Date of Award:
Master of Science (MS)
Intrusion defense system (IDS) development has been largely reactionary in nature. This is especially troubling given that botnets are capable of compromising and controlling thousands of computers before security professionals develop a mitigation technique. As new exploits are created, new mitigation techniques are developed to detect infections and, where possible, remove them. This thesis breaks from this tradition of reacting to malware. Instead, it looks at possible malicious software models through analyzing existing defense systems for exploitable weaknesses. First, this thesis presents a new specialized botnet that circumvents current network intrusion detection mechanisms. The proposed botnet coordinates external communication among bots located within the same switched network. This model is designed to prevent a perimeter-based IDS from adequately correlating external communication for a given internal host. The idea is to localize botnet communication, thus enabling a portion of the compromised systems to hide from existing detection techniques without a significant increase in network monitoring points - an increase that currently has not been effectively addressed. Second, this thesis presents a prototype of an IDS that addresses the aforementioned weakness in current IDSs. The proposed method augments existing IDSs in order to efficiently detect this new botnet specialization or "sub-botnet''. Our method has added lightweight monitoring points within its switched network. These points relay necessary information back to a centralized perimeter-based IDS instance for bot detection. The IDS is also able to effectively relay signature information to the additional monitoring points for analysis.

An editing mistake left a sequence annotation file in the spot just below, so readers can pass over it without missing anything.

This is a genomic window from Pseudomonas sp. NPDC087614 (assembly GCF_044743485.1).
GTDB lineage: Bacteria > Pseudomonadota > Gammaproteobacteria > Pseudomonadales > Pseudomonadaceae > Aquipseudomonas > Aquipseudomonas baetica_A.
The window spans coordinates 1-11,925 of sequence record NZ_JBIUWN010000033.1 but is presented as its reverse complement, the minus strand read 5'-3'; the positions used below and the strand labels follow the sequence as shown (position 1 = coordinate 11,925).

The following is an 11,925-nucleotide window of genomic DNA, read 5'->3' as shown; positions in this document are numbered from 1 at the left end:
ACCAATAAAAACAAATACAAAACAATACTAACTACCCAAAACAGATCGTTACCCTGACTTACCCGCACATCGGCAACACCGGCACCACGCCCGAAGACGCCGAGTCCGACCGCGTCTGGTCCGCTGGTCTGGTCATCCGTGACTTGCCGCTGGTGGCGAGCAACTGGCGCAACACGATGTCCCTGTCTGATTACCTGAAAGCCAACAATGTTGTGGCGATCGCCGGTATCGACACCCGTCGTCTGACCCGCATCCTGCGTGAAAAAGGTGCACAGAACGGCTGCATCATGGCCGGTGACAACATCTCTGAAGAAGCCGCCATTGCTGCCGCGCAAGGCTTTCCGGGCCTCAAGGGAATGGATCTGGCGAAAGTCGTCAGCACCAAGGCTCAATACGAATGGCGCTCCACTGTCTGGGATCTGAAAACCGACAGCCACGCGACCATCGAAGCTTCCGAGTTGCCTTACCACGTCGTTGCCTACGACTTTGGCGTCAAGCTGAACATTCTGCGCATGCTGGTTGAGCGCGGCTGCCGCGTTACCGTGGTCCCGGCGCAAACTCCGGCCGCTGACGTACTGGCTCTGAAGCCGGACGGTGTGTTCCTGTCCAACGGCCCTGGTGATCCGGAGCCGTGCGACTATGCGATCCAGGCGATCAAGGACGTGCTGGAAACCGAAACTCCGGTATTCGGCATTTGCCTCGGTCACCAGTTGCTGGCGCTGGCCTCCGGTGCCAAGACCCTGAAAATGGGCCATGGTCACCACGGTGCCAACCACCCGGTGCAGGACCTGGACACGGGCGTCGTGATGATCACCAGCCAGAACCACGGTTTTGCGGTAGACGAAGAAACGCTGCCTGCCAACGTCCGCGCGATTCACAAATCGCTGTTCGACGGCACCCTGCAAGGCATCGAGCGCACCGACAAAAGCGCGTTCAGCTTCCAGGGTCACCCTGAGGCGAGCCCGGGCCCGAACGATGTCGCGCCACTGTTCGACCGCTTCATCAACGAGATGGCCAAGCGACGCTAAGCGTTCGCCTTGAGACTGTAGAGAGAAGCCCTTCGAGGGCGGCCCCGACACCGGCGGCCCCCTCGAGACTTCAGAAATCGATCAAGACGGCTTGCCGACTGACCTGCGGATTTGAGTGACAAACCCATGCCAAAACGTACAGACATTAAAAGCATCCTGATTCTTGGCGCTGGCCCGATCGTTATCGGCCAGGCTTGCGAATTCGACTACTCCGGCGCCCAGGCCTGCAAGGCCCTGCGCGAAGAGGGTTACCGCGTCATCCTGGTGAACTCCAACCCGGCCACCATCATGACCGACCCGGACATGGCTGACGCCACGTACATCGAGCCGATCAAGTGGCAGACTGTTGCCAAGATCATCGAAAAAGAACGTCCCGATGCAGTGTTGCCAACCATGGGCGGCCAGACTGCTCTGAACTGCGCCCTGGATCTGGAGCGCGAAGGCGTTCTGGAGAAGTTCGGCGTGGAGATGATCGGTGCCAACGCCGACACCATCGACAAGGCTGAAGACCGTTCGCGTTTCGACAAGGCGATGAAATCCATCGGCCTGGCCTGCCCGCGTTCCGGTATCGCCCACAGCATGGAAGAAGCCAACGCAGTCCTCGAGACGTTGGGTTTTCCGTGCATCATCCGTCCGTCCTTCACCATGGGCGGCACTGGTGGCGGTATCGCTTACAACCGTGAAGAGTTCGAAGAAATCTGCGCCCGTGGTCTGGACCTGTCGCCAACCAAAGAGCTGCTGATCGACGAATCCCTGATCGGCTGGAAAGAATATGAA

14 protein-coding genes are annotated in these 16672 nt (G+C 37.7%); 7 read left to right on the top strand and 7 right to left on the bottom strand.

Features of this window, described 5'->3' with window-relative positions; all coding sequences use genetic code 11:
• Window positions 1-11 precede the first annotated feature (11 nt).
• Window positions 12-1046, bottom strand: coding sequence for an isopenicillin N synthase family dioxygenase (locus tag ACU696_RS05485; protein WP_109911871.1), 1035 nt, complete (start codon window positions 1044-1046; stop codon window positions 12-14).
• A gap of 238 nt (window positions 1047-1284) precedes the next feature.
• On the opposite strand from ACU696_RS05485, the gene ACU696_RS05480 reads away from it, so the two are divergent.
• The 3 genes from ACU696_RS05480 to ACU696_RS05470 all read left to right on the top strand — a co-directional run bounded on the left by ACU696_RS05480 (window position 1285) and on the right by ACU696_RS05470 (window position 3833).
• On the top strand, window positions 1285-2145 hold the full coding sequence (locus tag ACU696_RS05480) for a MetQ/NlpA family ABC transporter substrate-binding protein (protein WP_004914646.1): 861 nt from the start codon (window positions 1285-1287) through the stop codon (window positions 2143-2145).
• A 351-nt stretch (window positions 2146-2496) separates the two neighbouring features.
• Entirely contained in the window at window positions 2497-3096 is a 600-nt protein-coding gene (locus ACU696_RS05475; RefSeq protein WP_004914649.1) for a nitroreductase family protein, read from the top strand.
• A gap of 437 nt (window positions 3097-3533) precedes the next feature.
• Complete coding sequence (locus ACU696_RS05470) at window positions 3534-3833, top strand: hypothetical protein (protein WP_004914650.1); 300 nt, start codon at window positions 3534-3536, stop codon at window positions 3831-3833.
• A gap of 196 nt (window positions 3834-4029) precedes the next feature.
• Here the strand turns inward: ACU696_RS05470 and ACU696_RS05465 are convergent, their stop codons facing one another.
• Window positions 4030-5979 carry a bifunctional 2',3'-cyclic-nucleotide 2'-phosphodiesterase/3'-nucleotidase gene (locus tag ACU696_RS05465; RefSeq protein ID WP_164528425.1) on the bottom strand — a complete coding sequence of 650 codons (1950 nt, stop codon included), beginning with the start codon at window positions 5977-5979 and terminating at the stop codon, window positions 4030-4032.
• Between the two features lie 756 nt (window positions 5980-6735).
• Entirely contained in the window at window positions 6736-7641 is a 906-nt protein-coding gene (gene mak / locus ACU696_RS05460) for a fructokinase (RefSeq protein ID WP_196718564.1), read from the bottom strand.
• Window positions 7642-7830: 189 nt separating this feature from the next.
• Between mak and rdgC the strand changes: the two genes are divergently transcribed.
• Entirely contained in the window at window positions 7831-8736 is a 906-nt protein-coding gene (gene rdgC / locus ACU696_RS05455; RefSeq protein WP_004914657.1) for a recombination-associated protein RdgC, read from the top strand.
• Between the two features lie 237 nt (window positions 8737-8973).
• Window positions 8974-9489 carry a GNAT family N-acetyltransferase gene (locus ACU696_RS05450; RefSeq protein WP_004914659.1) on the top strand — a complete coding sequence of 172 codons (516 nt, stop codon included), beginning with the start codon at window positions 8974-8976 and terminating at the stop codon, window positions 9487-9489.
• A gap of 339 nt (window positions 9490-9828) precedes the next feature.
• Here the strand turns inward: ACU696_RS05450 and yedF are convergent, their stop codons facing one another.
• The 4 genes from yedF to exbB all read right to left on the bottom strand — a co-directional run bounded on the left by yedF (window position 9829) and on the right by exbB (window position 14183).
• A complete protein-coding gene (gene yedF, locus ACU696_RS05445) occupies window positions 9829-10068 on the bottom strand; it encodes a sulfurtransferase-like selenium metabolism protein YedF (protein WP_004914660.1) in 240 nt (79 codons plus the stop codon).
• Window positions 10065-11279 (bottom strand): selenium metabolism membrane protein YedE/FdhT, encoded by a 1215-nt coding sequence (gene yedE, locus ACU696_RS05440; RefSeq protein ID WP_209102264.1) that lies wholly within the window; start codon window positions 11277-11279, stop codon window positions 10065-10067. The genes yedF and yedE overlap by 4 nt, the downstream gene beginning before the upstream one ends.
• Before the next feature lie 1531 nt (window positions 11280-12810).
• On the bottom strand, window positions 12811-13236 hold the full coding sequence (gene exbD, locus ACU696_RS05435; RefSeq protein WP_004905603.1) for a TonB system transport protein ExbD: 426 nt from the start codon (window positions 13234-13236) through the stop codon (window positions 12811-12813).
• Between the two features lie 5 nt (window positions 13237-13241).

Shirley, Brandon Lyle, "Covert Botnet Design and Defense Analysis" (2009). All Graduate Theses and Dissertations. Paper 500.
Copyright for this work is retained by the student.